Muffaletta: The Ultimate Hiking Sandwich

What to pack for lunch on a day hike? It can be a dilemma. Granola bars are boring, as are bagels and cream cheese; PBJs turn into an unsightly mush; fruit bruises. GORP’s a great snack but doesn’t cut it for a midday meal. What to do?

In 1906, Salvatore Lupo, an Italian immigrant and deli owner living in New Orleans invented the world’s best hiking sandwich. I think it’s safe to say he didn’t know it. At the time he wasn’t serving day hikers, he was selling his unique sandwiches to hungry workers in his neighborhood who craved a hearty lunch heavy on savory Mediterranean flavors. He called his genius invention Muffaletta after the kind of Sicilian bread he used to make it.

Muffaletta from Central Grocery in New Orleans
New Orleans is the home of this great deli sandwich.

So what is a muffaletta exactly? It’s a sandwich made from a round loaf of bread, the middle of which has been scooped out to make room for layers upon layers of meat, cheese, veggies, olives and other yumminess. Basically, it’s a sub sandwich that’s completely enclosed in a bread shell. After you build the inside, you replace the top, wrap it in plastic, squish it, and refrigerate it overnight. On the morning of your hike, just toss it into your daypack – along with a serrated knife for cutting – and you’ve got a lunch that would make Sal proud.

Because it’s dense and pre-squished, a muffaletta easily holds up to the confines of a backpack and several hours on the trail. One thing a muffaleta is not however is light. If you’re a hiking weight weenie, this isn’t the sandwich for you. I don’t mind the couple extra pounds though; when I find my perfect lunch location and cut that first beautiful wedge it’s all worth it.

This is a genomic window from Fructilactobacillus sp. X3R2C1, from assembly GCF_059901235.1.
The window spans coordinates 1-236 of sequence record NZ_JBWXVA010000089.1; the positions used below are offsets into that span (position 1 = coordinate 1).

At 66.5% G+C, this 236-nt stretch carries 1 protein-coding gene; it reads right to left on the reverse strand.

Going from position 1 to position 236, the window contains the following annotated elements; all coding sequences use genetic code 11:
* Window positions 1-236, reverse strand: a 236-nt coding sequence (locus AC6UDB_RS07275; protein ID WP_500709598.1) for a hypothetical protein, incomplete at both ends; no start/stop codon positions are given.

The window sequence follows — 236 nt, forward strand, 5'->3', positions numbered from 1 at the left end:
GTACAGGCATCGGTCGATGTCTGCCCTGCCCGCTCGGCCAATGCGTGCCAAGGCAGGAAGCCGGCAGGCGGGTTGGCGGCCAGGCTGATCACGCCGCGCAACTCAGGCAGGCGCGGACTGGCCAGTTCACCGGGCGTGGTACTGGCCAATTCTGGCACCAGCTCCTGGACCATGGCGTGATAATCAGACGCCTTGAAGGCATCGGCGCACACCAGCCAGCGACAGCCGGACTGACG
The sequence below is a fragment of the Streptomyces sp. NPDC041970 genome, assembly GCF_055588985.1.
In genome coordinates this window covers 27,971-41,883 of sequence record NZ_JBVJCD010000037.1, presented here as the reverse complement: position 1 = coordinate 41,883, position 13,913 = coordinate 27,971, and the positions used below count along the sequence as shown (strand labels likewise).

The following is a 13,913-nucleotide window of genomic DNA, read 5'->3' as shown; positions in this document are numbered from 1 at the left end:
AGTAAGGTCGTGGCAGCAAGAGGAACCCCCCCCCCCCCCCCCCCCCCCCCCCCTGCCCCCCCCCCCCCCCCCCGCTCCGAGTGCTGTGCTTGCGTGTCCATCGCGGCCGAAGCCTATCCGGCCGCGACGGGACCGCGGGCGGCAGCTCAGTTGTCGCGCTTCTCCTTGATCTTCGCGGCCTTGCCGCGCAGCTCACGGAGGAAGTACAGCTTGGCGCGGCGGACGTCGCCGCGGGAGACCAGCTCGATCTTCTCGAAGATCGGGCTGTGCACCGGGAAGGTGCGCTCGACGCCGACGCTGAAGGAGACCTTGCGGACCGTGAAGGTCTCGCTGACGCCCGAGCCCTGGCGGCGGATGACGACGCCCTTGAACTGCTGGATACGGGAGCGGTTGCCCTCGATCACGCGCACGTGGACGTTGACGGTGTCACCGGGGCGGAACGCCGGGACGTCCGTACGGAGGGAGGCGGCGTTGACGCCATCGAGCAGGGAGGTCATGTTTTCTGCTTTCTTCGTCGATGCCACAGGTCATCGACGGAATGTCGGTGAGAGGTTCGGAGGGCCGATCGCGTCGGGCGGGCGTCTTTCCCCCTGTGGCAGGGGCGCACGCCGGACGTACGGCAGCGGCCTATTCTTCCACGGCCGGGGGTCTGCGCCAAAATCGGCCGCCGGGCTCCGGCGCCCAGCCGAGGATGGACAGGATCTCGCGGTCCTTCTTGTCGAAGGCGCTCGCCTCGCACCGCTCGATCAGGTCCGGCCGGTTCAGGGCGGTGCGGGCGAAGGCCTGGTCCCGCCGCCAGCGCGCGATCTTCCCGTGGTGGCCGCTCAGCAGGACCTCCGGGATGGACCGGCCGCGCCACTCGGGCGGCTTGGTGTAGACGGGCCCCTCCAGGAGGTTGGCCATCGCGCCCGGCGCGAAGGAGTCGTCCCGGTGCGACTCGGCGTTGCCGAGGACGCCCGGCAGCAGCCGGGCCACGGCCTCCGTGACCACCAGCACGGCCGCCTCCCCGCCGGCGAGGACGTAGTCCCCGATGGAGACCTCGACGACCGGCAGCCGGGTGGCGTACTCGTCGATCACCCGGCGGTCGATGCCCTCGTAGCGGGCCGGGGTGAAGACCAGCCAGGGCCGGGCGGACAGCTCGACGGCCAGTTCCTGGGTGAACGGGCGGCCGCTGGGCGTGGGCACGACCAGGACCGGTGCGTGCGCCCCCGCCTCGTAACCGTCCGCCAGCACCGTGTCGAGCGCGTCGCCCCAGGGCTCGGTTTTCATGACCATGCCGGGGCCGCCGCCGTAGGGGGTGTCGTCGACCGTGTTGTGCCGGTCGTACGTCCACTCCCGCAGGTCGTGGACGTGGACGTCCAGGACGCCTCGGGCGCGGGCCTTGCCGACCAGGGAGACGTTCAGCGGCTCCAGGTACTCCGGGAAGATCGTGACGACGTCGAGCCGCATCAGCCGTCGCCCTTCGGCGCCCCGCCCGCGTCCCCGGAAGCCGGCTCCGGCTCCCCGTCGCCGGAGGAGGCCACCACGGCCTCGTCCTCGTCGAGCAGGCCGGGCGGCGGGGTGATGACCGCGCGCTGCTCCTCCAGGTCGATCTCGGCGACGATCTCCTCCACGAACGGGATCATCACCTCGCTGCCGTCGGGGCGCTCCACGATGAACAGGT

Here are the deets. For an authentic muffaletta, check out this video recipe from Food Network, which looks delish. Because I’m too lazy to chop all those ingredients, I make a variation that goes something like this:

Karin’s Easy Muffaletta (serves about 6)

  • One sheepherders bread, top cut off and insides hollowed out.
  • Generously schmeer pesto all around the interior of bread and on the top.
  • Visit the Mediterranean Bar at the grocery store and stock up on your favorite items – just put them all in one container. I like whole roasted garlic cloves, pitted kalamata olives, roasted red peppers, and artichokes hearts.
  • Visit the deli and pick up a quarter pound each of thinly sliced meats and cheeses such as salami, roast beef, provolone and swiss.
  • Thinly sliced veggies such as sweet onion and tomatoes.
  • Balsamic vinegar.

To assemble, layer meats and cheeses. Place your Med bar items and sliced veggies in the center, adding layers of meat and cheese throughout. Using a sharp knife pierce all layers, but not the bread shell and pour a little balsamic vinegar over the whole shebang. Replace top and stuff into the bread’s original bag. Press down firmly on sandwich to eliminate air pockets and help the flavors blend. Secure with a twisty tie. Refrigerate until the morning of your hike. As Sal might have said – felicissime escursioni e buon appetito!


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